Ask a tradesman


Is my circuit correct?

Hi all,

I’ve recently had work done for a new kitchen. The kitchen has its own DB with an 80A 30mA RCD and is supplied from the main board via a 16A breaker.

The 16A breaker on the main board keeps tripping when the Cooker and other appliances are on. The cooker draws 51.3A (11.2KW) according to instructions and is on a 6mm cable with a 32A breaker.

Does this sound correct and what could be the problem otherwise?

Thanks a bunch for any help.

Edit: The main DB 16A is feeding the second DB with a 10mm SWA Cable. The second DB has an 80A 30mA main switch, cooker on a 32A breaker run with 6mm cable, sockets on a 32A breaker, lights on a 6A and a separate single socket on a 16A breaker.

Electrics were indeed done by an electrician separate to the kitchen fitter.

6 Answers from MyBuilder Electricians

Best Answer

The circuit breaker on the main consumer unit feeding the kitchen consumer unit needs to be 32A or greater depending on the size of the cable supplying the kitchen CU, but 32A should happily suffice the kitchen usage.


Answered 1st Dec 2019

Could you clarify and expand on the information please. If the cooker and sockets are all routed to the same 16A breaker then you are correct in thinking that this is not right, whatever the wiring or other switchgear. Normally cookers and socket supplies are separate circuits back to the main consumer unit. Electrics not done by the kitchen fitter by any chance?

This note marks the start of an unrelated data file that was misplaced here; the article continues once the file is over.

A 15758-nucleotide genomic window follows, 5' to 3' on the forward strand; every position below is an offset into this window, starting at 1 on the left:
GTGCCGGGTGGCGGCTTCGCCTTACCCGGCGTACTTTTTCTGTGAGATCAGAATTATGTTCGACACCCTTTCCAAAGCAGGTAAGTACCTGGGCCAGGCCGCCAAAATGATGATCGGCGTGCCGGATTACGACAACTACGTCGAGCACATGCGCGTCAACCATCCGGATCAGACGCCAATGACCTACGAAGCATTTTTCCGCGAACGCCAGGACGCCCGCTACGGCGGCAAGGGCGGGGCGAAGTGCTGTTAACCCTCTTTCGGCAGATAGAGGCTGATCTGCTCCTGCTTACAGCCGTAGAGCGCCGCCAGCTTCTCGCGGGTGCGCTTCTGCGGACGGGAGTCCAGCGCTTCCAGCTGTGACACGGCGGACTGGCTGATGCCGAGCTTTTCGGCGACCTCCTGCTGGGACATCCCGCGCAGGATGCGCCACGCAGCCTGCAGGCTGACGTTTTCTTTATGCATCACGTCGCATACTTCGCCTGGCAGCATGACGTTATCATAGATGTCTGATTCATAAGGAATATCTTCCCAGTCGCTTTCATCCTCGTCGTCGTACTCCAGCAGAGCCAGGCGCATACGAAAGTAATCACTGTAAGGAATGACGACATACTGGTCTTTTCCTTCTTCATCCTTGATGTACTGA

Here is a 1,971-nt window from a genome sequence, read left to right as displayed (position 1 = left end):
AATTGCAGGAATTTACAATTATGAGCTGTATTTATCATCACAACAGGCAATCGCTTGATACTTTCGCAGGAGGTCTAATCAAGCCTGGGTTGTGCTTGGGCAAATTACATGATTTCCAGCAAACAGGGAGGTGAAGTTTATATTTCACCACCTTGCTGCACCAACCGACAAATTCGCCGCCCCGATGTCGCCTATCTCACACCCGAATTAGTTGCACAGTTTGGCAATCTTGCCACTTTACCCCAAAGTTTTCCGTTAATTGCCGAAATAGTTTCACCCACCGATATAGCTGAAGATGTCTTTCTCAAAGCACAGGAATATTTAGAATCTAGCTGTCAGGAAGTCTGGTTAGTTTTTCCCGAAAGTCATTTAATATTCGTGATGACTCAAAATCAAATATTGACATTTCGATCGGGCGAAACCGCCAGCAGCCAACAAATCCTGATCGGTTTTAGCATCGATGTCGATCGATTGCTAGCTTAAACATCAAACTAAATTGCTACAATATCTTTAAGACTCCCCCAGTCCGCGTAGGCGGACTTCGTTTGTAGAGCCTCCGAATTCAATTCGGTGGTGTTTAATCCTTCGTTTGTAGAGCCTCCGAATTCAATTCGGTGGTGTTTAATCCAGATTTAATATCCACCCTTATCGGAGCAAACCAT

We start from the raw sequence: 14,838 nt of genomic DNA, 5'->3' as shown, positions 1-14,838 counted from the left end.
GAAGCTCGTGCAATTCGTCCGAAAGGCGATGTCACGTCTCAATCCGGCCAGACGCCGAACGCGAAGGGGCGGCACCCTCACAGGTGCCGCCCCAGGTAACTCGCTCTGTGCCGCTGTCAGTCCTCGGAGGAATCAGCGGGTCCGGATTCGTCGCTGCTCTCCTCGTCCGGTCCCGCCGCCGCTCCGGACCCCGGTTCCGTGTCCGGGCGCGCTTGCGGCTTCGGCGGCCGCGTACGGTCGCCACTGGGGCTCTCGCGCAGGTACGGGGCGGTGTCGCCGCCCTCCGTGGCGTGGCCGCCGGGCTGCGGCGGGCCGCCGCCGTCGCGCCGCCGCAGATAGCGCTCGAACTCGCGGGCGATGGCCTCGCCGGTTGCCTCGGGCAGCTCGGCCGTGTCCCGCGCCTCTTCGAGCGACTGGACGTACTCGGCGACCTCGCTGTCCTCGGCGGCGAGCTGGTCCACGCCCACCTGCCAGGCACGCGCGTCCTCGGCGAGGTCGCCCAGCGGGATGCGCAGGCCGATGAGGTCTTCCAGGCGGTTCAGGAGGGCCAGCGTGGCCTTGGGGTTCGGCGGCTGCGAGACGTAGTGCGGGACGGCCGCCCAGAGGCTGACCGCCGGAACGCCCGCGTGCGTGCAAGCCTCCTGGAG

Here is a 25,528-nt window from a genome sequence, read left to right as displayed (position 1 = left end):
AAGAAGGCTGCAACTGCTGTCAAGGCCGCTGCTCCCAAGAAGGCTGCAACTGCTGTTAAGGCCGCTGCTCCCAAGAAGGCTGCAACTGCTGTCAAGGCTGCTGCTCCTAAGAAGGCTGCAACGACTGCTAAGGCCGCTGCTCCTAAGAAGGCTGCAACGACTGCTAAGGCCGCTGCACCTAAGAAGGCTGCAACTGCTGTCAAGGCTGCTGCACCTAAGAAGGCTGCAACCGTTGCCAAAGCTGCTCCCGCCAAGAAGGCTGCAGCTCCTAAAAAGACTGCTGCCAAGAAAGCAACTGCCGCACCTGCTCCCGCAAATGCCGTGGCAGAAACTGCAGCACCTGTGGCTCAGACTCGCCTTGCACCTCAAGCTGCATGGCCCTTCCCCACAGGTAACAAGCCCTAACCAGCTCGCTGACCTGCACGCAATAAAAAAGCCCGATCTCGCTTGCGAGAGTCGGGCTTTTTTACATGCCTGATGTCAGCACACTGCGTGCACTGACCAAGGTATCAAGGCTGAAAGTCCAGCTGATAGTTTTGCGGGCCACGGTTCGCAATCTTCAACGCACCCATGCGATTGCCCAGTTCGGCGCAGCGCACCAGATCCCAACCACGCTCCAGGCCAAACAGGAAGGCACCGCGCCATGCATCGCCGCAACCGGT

Answered 1st Dec 2019

It seems as if you need a bigger breaker in your main consumer unit, to feed the kitchen DB.
However, you need to know the size of cable feeding the kitchen DB before you can calculate the maximum size breaker you can use.


Answered 1st Dec 2019

I would call the original electrican back in as if what you are saying is corrrct. The kitchen is not corrrcy breaker hence why tripping.
Without seeing the layout etc difficult to give accurate information but calcs dont seem.correct
Otherwise get another electrican


Answered 1st Dec 2019

Please get a qualified electrician to look at this ?


Answered 2nd Dec 2019

It a completely wrong, submain from house dB should be a lot bigger than 16amp. I personally put a 50amp supply at a guess, a professional electrician should be able to work out correct cable size etc etc. Good lock


Answered 2nd Dec 2019

Post your job to find high quality tradesmen and get free quotes

Can’t find an answer? Ask a new question

Question Categories